SPRINGSTEEN: I changed the style because of all the Dylan comparisons. Sometimes I regret not holding onto that style a little bit longer just because it was so much fun.


SPRINGSTEEN: (Singing) If Jesus was the sheriff and I was the priest, if my lady was an heiress and my mama was a thief...

INSKEEP: You seem to be a lot more efficient, disciplined - you tell me the right word.

SPRINGSTEEN: (Laughter) I just became more restrained, and I tried to concentrate my power in fewer lines and in simpler images just because I thought, well, that's the way people speak.


SPRINGSTEEN: (Singing) Big black train coming down the track, blow your whistle long and long. One minute you're here. Next minute you're gone.

INSKEEP: In this film, you give a little detail about yourself that I didn't know. You say that as a boy, it was common for you, even as young as age 6 or 7, to be brought to wakes and funerals, and you'd look at the body in an...

SPRINGSTEEN: Oh, yeah...

INSKEEP: ...Open coffin.

SPRINGSTEEN: That's true. It was part of the Italian Irish culture. You know, they had wakes. It was a huge social event for the family. Probably only time that the entire family and community got together was around the body of the dead, and it's a very funny thing because I lived a lot with death when I was a child. And then you have this big break from it, sort of from your 20s to your 40s, where it's very rare for someone you know to pass away, to die. And then once you hit your 50s and 60s and 70s, of course, it becomes a big part of your life again.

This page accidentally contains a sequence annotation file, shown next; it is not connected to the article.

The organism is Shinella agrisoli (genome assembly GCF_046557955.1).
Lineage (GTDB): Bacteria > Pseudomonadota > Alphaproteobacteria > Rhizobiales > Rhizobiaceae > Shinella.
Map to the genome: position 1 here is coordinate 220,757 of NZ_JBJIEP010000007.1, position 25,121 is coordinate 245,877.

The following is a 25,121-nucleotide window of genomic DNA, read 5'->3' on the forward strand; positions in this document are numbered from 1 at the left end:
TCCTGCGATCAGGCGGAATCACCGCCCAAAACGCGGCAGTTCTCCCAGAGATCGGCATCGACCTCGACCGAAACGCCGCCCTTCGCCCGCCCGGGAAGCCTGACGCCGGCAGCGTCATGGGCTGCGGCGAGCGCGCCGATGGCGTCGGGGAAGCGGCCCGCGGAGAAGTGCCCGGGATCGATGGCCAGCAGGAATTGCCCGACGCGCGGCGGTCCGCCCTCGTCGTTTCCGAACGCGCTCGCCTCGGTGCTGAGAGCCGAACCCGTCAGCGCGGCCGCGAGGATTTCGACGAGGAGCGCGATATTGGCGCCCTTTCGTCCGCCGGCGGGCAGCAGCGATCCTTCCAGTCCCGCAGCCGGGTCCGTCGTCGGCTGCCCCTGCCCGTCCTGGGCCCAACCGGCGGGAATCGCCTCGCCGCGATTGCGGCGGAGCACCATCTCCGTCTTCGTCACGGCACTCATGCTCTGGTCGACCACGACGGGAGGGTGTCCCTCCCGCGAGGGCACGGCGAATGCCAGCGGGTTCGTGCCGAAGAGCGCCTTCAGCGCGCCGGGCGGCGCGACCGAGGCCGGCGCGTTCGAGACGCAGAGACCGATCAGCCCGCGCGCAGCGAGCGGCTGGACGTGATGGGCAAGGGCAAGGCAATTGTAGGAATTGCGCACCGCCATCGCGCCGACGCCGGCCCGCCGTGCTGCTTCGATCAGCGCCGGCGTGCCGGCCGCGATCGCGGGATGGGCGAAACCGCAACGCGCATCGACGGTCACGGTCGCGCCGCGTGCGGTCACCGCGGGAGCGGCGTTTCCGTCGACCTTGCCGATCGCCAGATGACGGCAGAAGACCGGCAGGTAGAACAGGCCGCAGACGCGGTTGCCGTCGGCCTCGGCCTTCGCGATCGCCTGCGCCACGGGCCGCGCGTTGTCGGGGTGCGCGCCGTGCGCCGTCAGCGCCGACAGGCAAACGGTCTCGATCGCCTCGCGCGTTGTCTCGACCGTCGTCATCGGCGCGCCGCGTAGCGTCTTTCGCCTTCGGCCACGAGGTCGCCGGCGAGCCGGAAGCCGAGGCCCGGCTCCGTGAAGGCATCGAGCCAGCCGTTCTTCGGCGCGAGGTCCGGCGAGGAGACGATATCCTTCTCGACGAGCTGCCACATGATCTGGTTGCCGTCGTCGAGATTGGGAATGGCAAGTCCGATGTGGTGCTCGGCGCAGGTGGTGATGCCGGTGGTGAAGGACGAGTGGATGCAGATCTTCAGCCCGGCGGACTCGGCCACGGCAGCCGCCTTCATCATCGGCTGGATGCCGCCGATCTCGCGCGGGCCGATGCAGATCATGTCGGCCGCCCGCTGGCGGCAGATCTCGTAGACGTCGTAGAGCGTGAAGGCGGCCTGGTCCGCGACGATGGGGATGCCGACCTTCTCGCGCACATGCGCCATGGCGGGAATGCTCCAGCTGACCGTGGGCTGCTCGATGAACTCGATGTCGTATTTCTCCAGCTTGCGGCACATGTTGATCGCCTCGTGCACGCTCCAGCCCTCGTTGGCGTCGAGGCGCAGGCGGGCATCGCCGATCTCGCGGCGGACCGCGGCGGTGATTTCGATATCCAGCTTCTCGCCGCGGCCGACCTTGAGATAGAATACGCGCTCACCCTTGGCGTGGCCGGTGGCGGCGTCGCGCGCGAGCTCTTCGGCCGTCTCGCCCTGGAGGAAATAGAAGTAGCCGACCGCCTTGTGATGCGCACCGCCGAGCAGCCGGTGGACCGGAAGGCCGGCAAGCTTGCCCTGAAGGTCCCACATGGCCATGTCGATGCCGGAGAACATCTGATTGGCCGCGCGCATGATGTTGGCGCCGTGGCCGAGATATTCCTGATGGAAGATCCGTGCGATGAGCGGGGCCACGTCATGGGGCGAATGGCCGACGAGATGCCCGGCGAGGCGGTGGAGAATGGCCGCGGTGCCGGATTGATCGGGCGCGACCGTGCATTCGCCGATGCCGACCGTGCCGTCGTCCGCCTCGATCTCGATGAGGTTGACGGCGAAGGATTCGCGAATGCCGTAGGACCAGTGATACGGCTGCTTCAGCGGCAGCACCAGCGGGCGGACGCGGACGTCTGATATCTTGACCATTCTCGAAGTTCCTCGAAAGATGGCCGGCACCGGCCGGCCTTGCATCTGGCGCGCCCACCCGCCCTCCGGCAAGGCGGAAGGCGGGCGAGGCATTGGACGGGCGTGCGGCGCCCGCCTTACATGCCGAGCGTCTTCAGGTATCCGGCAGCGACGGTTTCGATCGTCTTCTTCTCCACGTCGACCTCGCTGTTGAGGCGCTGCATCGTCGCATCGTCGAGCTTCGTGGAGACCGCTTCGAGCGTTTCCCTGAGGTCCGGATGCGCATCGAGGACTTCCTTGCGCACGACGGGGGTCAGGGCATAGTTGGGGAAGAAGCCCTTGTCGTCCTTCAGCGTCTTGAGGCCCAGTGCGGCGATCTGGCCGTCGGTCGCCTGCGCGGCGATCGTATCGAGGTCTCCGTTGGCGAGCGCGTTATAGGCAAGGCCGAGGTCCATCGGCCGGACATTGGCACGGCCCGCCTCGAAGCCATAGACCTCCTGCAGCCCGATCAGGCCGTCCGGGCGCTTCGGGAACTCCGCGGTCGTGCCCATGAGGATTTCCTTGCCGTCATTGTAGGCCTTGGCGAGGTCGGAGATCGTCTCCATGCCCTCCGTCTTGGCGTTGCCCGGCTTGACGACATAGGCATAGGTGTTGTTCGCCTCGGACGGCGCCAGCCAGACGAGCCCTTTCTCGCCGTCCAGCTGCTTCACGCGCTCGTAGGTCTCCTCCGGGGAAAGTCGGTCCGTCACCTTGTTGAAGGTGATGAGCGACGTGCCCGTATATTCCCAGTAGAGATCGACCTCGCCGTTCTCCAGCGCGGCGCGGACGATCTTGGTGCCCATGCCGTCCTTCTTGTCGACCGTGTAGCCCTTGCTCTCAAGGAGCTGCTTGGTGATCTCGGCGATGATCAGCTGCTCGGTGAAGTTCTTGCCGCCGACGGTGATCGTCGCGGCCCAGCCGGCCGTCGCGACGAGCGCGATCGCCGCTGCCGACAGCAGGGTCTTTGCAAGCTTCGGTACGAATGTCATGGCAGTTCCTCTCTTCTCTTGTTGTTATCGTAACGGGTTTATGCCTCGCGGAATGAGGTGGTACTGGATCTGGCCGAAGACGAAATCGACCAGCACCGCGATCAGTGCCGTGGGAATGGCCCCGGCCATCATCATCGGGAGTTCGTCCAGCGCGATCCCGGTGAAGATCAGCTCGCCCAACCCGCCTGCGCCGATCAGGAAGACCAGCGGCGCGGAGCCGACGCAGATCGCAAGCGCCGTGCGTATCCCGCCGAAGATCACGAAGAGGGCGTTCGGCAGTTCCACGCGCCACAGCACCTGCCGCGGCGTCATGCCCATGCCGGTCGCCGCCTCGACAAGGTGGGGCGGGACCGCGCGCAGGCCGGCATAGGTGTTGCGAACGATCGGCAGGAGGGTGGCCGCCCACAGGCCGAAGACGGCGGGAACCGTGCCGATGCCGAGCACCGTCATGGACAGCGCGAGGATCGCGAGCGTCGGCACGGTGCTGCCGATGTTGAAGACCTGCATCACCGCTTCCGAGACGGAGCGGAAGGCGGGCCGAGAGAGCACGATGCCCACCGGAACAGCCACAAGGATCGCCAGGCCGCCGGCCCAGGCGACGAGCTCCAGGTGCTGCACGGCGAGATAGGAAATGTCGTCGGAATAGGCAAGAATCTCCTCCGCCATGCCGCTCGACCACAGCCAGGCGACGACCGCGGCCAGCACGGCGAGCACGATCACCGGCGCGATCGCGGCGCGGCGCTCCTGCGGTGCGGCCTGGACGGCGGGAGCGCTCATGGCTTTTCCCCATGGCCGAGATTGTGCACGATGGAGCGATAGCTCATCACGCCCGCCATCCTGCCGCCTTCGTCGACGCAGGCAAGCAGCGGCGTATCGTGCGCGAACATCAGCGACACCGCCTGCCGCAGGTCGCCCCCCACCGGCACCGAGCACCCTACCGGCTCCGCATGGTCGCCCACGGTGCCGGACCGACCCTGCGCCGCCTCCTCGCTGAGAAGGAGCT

INSKEEP: It's a big part of his music, too, even at his concerts, where screens have shown images of his late saxophone player, Clarence Clemons. The film shows the band pausing their recording of "Letter To You" to drink a toast to Clemons.

What goes through your mind when you have one of those toasts?

SPRINGSTEEN: It's good things, you know? It's a hail to one of our brothers, you know, and it's - there's a good spirit.

INSKEEP: You allude, in the film, to the idea of hope, but it is a set of songs about loss and death and memory. What feels hopeful about this material to you?

SPRINGSTEEN: It's just the drinking in of life, you know, the - having the experience of having been here. As I've gotten older, I appreciate that experience more and more each day. I appreciate each sunrise and sunset. And I was in the ocean yesterday in the middle of October, and there was just a moment where I thought about how wonderful that was and the fact that I've sustained these relationships in my band for 45, 50 years. These are all things that I find great hope in. And in the love that's in my life - I find tremendous hope in simply the love that I have amongst my band members and amongst my family, and death is just a part of all those things, you know? So I feel like a lucky guy.


SPRINGSTEEN: (Singing) Things I found out through hard times and good...

INSKEEP: Well, Bruce Springsteen, it's been a pleasure. Thank you very much.

SPRINGSTEEN: Thank you. I appreciate the conversation.

INSKEEP: Bruce Springsteen's new album is "Letter To You."